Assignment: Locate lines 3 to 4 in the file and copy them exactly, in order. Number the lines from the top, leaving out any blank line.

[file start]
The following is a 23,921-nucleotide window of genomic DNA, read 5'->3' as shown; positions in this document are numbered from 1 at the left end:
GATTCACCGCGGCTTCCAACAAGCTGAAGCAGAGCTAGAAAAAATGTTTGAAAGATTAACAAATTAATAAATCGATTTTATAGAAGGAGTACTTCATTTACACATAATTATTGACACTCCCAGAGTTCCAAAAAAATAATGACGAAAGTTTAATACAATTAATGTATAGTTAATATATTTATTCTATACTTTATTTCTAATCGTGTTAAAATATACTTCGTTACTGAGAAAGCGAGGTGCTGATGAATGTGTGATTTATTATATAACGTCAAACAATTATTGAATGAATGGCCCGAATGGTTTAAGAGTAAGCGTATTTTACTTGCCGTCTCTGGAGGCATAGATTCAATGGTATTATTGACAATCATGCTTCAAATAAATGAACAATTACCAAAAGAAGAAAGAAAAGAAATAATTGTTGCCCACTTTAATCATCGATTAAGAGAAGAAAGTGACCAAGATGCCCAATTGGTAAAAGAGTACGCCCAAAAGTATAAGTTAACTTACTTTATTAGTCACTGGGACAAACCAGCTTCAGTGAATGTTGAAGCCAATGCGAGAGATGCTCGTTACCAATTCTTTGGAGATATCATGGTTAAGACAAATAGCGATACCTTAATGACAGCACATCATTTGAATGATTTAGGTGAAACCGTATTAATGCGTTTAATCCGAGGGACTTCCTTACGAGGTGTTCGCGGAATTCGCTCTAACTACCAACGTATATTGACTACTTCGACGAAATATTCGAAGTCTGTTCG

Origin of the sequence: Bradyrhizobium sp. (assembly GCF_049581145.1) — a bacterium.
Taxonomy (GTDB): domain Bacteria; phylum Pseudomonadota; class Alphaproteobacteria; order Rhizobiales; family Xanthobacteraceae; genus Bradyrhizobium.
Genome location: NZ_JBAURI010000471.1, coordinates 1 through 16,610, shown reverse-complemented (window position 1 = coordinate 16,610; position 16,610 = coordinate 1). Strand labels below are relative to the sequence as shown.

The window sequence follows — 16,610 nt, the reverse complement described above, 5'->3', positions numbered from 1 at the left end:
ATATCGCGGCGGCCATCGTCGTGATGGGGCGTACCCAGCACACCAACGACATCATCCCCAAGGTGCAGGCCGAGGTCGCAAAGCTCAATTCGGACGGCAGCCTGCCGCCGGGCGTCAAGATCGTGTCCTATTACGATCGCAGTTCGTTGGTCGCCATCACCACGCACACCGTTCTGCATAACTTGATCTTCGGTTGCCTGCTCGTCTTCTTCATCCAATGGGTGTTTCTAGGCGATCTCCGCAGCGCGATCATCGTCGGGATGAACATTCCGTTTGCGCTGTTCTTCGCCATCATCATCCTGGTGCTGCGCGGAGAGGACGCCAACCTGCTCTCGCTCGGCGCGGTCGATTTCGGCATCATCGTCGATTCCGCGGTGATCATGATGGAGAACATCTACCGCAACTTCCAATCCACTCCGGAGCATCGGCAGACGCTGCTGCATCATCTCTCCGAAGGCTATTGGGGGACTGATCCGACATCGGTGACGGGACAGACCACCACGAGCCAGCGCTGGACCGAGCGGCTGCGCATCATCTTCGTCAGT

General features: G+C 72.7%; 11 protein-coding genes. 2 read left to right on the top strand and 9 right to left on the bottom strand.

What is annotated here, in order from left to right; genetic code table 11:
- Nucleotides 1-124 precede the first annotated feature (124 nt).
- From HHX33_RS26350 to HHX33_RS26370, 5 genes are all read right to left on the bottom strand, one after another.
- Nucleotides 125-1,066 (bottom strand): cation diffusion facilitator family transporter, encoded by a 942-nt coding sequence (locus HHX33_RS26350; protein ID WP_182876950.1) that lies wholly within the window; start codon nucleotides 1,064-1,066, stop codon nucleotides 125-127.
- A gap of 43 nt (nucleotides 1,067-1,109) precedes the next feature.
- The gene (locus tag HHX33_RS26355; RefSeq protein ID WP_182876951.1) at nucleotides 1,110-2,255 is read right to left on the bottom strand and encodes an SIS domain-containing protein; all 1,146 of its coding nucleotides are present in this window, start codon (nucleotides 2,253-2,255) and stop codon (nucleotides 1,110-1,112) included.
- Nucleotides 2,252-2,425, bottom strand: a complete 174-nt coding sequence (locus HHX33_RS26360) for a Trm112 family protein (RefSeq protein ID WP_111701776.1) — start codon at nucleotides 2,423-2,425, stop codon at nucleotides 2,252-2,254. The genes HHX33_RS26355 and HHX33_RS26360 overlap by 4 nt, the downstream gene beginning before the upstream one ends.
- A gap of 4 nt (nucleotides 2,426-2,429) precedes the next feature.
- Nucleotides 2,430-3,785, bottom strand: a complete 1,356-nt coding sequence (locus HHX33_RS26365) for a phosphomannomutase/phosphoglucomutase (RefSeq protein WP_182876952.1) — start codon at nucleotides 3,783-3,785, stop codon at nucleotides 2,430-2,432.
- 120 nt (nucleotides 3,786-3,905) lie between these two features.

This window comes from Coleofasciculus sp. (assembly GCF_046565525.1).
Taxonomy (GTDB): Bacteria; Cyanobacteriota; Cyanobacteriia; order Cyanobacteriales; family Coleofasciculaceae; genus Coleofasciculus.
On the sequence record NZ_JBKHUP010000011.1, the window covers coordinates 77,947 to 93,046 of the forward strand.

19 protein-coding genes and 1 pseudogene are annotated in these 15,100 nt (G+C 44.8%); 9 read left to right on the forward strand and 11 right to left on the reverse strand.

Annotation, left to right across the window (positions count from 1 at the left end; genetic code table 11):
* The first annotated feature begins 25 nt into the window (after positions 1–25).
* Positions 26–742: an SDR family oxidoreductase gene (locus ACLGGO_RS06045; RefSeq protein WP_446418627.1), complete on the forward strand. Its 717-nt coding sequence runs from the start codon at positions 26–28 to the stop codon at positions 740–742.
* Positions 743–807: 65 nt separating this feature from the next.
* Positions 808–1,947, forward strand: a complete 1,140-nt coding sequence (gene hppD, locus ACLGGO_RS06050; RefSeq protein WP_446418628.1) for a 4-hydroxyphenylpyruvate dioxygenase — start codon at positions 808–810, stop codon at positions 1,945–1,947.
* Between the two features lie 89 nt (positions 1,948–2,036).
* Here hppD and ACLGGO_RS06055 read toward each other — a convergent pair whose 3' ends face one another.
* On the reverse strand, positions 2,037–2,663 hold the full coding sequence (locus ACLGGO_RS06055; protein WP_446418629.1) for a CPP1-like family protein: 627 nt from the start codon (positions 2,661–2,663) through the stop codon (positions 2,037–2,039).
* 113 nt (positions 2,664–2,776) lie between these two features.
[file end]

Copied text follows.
Origin of the sequence: Bradyrhizobium sp. (assembly GCF_049581145.1) — a bacterium.
Taxonomy (GTDB): domain Bacteria; phylum Pseudomonadota; class Alphaproteobacteria; order Rhizobiales; family Xanthobacteraceae; genus Bradyrhizobium.